So the mass of a small section of length \(l\) is: \[m \ = \lambda \ l \] If the cable is hanging vertically in a constant gravitational field \(g\), then the tension at the top will be the \[T = m \ g = \lambda \ l \ g \] We define the

*specific strength*to be the tension at breaking point divided by the mass per unit length: \[Y=\frac{T_b }{\lambda} \] This is measured in units of: \[[Yuri] = \frac{[Newton] [ meter]} {[kilogram]^2} \] With constant \(g\), a cable with specific strength \(Y\) will be able to support up to its breaking length: \[l_b =\frac{T_b }{\lambda \ g} = \frac{Y}{g}\] Now how about the case when the gravitational follows a one over r squared law. Where r is the distance from the centre of the earth. Lets start by considering a vertical cable that isn't moving: A small section from \(r\) to \((r + \delta r)\) has forces acting up and down. If it is not accelerating, then the forces are balanced: \[F_{up}=F_{down}\] \[T(r + \ \delta r )= T(r)+ \frac{G M_e \delta m }{r^2} \] But we know the mass: \[\delta m = \lambda \ \delta r\] So \[\delta T = \frac{G M_e \ \lambda \ \delta r }{r^2} \] We can integrate both sides of that for a cable that goes from the earth's surface \(r=r_e\) to \(r=R=r_e + h \) a height h above the earth.

We note that the end that touches the surface is not anchored. So the tension: \[T(r_e)=0\] So \[T(R)=G M_e \ \lambda \left( \frac{1}{r_e} - \frac{1}{R} \right)\] Suppose the cable breaks at \(R_b\), returning to the definition of the specific strength: \[Y=\frac{T(R_b)}{\lambda} \] Thus: \[Y=G M_e \ \left( \frac{1}{r_e} - \frac{1}{R_b} \right)\] rearranging we find: \[R_b = \left( \frac{1}{r_e} - \frac{Y}{G M_e}\right)^{-1}\]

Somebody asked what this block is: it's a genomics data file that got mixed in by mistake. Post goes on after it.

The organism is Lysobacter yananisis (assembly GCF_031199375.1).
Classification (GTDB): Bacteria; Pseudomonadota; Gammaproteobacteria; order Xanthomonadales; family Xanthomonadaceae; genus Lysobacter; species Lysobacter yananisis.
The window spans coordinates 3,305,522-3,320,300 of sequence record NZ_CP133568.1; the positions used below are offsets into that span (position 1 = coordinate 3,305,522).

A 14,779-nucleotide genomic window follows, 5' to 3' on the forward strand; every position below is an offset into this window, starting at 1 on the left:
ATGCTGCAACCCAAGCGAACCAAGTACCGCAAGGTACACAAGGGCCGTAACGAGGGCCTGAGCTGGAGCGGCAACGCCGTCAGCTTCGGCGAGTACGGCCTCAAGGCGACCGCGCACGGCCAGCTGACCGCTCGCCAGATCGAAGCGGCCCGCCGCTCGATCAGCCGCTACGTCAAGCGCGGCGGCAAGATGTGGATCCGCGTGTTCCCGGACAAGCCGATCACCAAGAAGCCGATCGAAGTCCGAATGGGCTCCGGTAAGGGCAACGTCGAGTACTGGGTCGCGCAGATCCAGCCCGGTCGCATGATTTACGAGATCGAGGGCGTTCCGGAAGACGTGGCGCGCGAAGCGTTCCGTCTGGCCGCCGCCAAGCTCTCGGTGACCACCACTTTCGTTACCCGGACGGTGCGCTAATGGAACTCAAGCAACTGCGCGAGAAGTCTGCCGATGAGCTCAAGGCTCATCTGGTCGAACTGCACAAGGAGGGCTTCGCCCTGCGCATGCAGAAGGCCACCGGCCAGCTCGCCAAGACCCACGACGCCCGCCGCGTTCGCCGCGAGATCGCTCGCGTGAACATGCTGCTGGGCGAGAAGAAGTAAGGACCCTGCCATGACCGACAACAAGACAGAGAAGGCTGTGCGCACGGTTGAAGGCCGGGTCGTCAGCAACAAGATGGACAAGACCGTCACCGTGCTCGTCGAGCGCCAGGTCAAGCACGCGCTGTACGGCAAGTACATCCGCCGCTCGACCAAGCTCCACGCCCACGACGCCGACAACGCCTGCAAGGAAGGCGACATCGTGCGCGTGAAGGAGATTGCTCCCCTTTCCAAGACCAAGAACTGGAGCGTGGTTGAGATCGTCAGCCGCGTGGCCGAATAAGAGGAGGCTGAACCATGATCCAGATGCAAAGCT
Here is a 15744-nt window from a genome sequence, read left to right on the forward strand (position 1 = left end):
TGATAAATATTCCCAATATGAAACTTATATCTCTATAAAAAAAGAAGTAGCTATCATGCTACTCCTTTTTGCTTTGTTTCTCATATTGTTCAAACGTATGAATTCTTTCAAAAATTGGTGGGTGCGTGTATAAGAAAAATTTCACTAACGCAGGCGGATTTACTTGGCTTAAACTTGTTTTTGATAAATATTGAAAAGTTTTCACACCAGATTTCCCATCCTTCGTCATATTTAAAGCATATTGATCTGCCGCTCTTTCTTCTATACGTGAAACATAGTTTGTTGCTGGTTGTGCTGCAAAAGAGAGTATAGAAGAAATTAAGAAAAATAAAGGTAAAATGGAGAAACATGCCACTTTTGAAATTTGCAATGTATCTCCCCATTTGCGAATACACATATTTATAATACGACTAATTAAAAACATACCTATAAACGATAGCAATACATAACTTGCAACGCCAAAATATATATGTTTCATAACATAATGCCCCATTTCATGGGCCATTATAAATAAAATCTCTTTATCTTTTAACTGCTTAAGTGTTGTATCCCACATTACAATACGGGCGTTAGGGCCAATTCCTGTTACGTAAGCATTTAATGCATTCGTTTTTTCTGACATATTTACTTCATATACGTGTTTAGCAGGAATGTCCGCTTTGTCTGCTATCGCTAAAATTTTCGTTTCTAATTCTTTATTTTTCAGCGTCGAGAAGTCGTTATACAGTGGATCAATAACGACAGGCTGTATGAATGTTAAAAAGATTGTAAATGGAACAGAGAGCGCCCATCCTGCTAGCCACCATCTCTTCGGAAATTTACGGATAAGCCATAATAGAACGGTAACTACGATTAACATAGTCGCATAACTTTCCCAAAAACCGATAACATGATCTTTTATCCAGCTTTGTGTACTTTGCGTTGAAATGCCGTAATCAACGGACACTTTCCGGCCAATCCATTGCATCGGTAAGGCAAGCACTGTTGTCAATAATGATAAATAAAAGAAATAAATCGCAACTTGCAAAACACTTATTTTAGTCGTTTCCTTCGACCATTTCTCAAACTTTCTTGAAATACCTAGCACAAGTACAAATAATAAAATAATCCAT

So the breaking height above the earth's surface: \[h_b = R_b - r_e = \left( \frac{1}{r_e} - \frac{Y}{G M_e}\right)^{-1} - r_e\] Now when: \[\frac{1}{r_e} - \frac{Y}{G M_e} = 0 \] we can reach an infinite height! In other words the cable can completely escape the earth's gravitational field.

The polar escape strength threshold is: \[Y_p = \frac{G M_e}{r_e} \approx 62.6 M Yuri \] We use the word

*polar*here since is most relevant for a cable above either the north or south pole. If we were to have a geostationary cable above the pole, then we could ignore the spin of the earth. On the other hand for a geostationary cable above the equator, the centrifical acceleration should not be ignored. I'll show the details of how to deal with that in my next post.

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